Research shows that the way natural disasters impact on us is dependent on a whole range of factors, not just the event. Prior to the earthquakes we all had our own set of issues including: day-to-day stress (which is healthy and keeps us engaged in the activities we need to do) and cumulative stress (which is a build up of day-today stresses that places a heavy burden on us and needs to be worked through). Where we were during the earthquake, whether we felt safe or were isolated from our loved ones all impacts on the level of traumatic stress – the change to routines, lifestyle, priorities, employment and housing – all contribute to our ongoing levels of stress.
It’s important to assess how we are now responding to our usual day-to-day stresses. Are we coping with them as well as we once did? Have we got an increase in cumulative stress? Are we on edge and having flashbacks or nightmares related to the earthquakes?
It is normal to be experiencing increased stress levels as a result of the ongoing quakes. However, in terms of our long-term health we need to put in place strategies to help us manage this increased stress. One of the best ways to do this is to re-define what a normal day now looks like and create new routines based on our ‘new realities’ rather than holding on to ‘old’ routines. This might mean leaving for work 20 minutes earlier, your children going to swimming on a different night or doing the housework twice a week rather than four in acknowledgment that you are tired and not sleeping as well. Routine helps us to set up a ‘new normal.’ It may seem simple, but it’s a positive way to involve the whole whānau in a decision-making process that helps move forward.
Make sure you don’t become isolated – keep in touch with those you care about. Do things as a whānau that are fun and involve some laughter, things that celebrate life and that bring joy. This is especially important when you have children.
How do we know whether we are coping?
Throughout our lives we learn lessons from our teachers, parents, whānau, television and other resources. We develop a predictable script for our lives, so we know how to respond when an event happens. However when the first and subsequent quakes hit very few people had a script for dealing with them. Our brains went into overload about how to make sense of this new ‘thing’ in our lives while trying to carry on with usual daily activities. For many it also caused our bodies to undergo some physiological changes including increased heart rate, increased breathing, slowed digestion and decreased flow of saliva.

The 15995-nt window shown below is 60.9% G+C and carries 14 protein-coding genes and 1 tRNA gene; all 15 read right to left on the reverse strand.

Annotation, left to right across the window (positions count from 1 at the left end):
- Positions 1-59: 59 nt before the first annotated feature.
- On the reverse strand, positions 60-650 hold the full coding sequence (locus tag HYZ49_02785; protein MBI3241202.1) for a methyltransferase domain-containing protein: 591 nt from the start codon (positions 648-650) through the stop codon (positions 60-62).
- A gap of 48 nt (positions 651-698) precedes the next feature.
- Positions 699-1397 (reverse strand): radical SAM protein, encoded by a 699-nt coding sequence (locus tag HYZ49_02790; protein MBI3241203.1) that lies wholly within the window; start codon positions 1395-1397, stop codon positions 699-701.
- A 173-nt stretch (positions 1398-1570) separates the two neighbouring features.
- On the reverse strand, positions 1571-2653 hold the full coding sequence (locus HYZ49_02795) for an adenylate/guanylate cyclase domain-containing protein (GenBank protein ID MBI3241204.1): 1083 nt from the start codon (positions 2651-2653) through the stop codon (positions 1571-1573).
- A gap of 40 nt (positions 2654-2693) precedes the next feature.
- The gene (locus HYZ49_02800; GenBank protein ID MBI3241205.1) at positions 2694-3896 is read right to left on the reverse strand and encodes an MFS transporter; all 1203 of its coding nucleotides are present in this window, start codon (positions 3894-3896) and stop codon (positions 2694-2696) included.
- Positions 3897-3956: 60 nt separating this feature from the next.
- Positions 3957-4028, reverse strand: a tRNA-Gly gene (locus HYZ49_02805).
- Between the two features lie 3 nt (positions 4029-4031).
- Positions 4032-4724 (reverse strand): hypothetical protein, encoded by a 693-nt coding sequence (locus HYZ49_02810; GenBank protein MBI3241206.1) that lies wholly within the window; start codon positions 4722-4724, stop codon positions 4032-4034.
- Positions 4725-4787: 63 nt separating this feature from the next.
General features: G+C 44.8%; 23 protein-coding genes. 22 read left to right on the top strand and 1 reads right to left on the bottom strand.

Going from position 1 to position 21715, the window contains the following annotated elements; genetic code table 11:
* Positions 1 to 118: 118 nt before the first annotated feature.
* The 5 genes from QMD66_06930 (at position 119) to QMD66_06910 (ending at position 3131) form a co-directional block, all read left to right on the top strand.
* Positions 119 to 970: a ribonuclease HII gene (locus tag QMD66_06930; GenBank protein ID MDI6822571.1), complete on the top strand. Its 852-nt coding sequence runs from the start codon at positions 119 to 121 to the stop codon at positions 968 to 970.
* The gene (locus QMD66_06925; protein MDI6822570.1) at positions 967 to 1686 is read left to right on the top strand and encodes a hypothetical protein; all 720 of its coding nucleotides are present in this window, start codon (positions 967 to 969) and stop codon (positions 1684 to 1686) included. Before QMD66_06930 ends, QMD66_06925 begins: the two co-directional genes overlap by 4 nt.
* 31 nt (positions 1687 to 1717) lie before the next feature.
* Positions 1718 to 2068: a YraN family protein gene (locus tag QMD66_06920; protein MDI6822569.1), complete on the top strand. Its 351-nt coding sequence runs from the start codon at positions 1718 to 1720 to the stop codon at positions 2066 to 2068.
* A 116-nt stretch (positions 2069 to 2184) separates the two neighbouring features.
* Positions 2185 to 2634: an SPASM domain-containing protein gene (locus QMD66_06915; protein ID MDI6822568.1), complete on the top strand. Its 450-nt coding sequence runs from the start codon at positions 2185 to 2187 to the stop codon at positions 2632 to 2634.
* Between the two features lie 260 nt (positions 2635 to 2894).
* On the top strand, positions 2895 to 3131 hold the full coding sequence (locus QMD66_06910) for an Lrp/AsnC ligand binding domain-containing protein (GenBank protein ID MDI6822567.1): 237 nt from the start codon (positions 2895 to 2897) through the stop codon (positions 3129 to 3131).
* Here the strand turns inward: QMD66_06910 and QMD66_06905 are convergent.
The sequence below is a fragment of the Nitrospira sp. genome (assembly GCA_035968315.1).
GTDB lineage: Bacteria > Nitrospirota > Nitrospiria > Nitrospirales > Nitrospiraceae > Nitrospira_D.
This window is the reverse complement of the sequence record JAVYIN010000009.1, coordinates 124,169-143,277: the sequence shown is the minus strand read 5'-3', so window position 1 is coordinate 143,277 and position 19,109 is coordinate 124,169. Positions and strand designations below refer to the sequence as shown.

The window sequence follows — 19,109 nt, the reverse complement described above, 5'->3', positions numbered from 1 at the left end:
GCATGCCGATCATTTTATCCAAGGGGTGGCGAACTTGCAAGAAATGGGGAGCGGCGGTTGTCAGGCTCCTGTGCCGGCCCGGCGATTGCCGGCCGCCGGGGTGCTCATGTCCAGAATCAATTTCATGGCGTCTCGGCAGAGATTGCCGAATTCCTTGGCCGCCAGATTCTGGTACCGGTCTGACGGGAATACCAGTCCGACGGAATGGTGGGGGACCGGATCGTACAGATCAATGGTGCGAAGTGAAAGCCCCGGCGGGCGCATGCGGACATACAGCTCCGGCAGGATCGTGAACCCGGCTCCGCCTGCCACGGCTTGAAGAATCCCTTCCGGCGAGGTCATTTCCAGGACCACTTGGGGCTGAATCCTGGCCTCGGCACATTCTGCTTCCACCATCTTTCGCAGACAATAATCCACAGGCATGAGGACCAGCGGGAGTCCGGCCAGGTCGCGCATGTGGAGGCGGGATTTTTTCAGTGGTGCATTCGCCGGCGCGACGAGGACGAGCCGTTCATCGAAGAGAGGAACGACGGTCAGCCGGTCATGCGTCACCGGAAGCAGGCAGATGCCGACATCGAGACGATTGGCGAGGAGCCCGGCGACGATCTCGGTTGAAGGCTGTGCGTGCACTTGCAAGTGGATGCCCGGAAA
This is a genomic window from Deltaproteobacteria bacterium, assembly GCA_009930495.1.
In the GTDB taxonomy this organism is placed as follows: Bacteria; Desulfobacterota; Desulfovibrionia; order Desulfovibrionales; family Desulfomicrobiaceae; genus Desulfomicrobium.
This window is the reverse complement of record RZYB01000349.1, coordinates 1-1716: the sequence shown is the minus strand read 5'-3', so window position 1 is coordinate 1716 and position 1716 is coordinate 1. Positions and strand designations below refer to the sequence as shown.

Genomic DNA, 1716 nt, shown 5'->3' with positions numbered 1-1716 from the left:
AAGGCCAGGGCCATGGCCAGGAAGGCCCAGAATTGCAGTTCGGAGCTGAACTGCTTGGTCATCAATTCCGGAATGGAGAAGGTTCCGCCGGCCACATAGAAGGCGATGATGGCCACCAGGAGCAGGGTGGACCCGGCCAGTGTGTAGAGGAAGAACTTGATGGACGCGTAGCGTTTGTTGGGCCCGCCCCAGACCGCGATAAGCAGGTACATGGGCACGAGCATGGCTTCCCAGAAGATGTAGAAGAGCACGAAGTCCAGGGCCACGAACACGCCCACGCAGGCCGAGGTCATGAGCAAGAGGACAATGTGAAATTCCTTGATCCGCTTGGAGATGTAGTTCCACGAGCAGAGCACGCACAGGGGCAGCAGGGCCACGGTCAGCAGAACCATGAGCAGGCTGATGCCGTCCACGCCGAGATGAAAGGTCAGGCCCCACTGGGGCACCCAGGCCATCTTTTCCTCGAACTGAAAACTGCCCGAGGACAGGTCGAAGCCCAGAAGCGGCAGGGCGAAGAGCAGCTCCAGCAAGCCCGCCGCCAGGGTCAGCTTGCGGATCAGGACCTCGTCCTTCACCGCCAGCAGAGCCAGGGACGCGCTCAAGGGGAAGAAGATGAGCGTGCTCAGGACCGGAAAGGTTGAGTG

Forgetfulness, feeling tired and not able to accomplish as much in a day are usual physical and cognitive responses to trauma. Therefore we need to look after our body by exercising more, healthy eating and avoiding overusing substances like drugs and alcohol that further impair our functioning. We also need to take care of our minds, by taking time out for ourselves, resting and ensuring we don’t increase risk-taking behaviour (e.g. driving faster, inappropriate sexual liaisons, buying unnecessary items).
As whānau we need to talk about stories of resilience not victimisation – what has kept us together, what has supported our safety – and if it happens again what is our plan. This not only supports adults but helps children to feel safe and confident that any future quakes will not affect them to the same extent.
How do you know if you need to seek help?
If you or someone in your whānau isn’t feeling confident about establishing new routines or that there are ongoing physical and psychological impacts making it difficult for you to move forward, it is really important to talk with a professional about how you are feeling. The usual first place to go to is your GP who can assist in a relevant referral.
Your workplace should have a programme in place that you can access or there may be other community resources in your area that you would feel comfortable accessing.
For more tips go to www.moh.govt.nz and search under “Christchurch Earthquake”.